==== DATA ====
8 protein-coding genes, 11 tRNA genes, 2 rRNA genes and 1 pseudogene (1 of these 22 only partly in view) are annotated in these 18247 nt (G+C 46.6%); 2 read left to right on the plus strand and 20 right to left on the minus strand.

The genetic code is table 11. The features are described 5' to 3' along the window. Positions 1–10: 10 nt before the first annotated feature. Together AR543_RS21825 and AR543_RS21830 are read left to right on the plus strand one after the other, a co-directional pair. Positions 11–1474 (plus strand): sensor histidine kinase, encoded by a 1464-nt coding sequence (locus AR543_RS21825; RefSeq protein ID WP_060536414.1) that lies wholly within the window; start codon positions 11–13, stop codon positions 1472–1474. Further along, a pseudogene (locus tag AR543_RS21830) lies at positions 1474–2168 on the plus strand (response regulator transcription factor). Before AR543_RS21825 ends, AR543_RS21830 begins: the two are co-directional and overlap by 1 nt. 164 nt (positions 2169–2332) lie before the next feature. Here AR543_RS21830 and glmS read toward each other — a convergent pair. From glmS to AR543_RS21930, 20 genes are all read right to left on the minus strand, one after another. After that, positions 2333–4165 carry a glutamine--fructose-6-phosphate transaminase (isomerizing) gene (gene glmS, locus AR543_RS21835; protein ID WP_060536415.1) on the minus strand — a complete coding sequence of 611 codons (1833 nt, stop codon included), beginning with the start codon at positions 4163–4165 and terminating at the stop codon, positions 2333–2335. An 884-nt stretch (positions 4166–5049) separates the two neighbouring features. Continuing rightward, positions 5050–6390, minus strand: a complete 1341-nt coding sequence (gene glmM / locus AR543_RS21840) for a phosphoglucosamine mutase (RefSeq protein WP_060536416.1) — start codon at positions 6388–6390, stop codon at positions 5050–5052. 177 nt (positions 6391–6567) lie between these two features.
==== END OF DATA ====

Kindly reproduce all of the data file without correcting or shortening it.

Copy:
8 protein-coding genes, 11 tRNA genes, 2 rRNA genes and 1 pseudogene (1 of these 22 only partly in view) are annotated in these 18247 nt (G+C 46.6%); 2 read left to right on the plus strand and 20 right to left on the minus strand.

The genetic code is table 11. The features are described 5' to 3' along the window. Positions 1–10: 10 nt before the first annotated feature. Together AR543_RS21825 and AR543_RS21830 are read left to right on the plus strand one after the other, a co-directional pair. Positions 11–1474 (plus strand): sensor histidine kinase, encoded by a 1464-nt coding sequence (locus AR543_RS21825; RefSeq protein ID WP_060536414.1) that lies wholly within the window; start codon positions 11–13, stop codon positions 1472–1474. Further along, a pseudogene (locus tag AR543_RS21830) lies at positions 1474–2168 on the plus strand (response regulator transcription factor). Before AR543_RS21825 ends, AR543_RS21830 begins: the two are co-directional and overlap by 1 nt. 164 nt (positions 2169–2332) lie before the next feature. Here AR543_RS21830 and glmS read toward each other — a convergent pair. From glmS to AR543_RS21930, 20 genes are all read right to left on the minus strand, one after another. After that, positions 2333–4165 carry a glutamine--fructose-6-phosphate transaminase (isomerizing) gene (gene glmS, locus AR543_RS21835; protein ID WP_060536415.1) on the minus strand — a complete coding sequence of 611 codons (1833 nt, stop codon included), beginning with the start codon at positions 4163–4165 and terminating at the stop codon, positions 2333–2335. An 884-nt stretch (positions 4166–5049) separates the two neighbouring features. Continuing rightward, positions 5050–6390, minus strand: a complete 1341-nt coding sequence (gene glmM / locus AR543_RS21840) for a phosphoglucosamine mutase (RefSeq protein WP_060536416.1) — start codon at positions 6388–6390, stop codon at positions 5050–5052. 177 nt (positions 6391–6567) lie between these two features.